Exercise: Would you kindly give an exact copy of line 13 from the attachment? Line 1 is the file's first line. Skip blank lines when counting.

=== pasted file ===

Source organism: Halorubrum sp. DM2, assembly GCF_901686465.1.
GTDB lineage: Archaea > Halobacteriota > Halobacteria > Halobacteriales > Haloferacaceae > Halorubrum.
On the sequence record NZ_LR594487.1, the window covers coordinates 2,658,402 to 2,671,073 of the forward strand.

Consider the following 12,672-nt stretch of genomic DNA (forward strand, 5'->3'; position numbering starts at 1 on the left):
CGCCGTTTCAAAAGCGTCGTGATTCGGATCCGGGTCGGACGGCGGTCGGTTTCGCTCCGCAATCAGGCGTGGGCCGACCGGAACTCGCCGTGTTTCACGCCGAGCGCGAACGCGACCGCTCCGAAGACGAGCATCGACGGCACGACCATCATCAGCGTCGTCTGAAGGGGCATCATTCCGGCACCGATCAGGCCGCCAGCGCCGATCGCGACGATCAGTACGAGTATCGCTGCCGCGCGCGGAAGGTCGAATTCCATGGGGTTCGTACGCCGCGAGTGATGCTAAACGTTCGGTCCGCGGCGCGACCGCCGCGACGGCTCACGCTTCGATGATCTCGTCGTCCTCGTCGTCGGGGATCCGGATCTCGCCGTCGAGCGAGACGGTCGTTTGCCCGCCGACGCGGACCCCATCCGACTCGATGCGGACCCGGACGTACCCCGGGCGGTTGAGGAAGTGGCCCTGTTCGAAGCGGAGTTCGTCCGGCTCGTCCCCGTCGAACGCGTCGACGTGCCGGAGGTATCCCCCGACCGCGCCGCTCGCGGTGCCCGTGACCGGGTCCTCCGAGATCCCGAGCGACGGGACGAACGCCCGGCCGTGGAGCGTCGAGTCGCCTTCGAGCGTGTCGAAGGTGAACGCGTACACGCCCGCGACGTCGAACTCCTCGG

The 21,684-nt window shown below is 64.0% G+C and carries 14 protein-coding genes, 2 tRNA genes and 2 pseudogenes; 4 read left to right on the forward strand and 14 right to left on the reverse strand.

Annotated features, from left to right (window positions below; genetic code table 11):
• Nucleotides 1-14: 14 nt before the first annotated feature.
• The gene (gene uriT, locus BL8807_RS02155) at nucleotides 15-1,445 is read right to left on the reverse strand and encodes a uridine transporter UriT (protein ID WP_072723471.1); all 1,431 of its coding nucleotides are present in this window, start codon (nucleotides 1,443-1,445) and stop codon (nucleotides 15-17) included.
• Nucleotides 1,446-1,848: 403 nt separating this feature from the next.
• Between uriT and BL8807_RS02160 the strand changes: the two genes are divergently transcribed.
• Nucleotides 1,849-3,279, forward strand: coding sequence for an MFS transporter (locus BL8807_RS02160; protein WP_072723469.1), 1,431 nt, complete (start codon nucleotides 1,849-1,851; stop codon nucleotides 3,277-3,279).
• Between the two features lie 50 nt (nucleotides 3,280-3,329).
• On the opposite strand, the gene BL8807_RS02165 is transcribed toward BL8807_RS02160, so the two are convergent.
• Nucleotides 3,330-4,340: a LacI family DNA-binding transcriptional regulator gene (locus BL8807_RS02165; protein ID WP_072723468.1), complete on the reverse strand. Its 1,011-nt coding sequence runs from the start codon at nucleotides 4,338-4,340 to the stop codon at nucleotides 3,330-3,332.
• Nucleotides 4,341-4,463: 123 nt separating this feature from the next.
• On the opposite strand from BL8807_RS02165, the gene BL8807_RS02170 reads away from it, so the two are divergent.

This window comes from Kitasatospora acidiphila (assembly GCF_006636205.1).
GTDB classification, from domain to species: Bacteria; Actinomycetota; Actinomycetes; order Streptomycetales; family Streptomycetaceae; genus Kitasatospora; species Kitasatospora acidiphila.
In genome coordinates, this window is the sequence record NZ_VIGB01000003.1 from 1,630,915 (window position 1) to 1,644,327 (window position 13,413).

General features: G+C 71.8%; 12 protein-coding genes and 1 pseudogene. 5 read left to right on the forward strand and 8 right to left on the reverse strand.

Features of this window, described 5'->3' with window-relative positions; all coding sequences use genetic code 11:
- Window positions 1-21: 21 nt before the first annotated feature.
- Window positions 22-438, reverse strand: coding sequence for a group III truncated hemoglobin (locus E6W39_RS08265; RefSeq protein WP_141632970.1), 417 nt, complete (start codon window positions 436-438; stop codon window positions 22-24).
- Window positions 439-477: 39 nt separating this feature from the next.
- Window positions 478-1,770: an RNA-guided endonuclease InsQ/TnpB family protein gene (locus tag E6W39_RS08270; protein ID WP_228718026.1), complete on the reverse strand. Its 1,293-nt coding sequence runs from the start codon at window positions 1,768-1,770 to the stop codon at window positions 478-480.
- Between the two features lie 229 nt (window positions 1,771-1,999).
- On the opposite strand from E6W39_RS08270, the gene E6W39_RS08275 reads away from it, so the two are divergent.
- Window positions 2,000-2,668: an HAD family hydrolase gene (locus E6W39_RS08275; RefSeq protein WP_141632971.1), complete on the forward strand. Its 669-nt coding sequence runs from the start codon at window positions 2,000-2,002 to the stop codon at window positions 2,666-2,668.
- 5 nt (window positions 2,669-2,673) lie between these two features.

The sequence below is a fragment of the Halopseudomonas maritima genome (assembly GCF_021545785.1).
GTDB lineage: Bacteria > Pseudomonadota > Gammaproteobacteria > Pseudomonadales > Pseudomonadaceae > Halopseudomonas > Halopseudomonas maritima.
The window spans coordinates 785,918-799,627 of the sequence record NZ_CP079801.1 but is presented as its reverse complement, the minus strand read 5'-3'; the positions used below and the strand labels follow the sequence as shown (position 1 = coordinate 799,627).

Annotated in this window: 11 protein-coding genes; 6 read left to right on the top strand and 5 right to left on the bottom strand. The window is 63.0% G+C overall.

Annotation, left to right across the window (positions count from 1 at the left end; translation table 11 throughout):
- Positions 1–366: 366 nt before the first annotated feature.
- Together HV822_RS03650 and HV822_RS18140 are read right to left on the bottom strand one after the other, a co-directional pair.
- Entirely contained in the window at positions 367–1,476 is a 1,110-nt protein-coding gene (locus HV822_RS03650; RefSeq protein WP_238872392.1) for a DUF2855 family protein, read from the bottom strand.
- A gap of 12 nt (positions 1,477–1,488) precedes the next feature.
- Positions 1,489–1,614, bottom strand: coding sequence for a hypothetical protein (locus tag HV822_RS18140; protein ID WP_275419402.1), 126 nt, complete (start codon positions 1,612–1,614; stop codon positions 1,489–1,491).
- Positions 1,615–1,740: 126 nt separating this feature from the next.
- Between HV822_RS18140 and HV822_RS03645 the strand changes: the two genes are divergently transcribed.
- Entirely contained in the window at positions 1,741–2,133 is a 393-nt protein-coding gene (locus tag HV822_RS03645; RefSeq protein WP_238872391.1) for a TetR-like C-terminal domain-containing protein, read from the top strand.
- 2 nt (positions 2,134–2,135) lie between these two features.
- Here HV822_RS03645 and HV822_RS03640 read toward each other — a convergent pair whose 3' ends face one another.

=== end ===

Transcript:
• Between the two features lie 50 nt (nucleotides 3,280-3,329).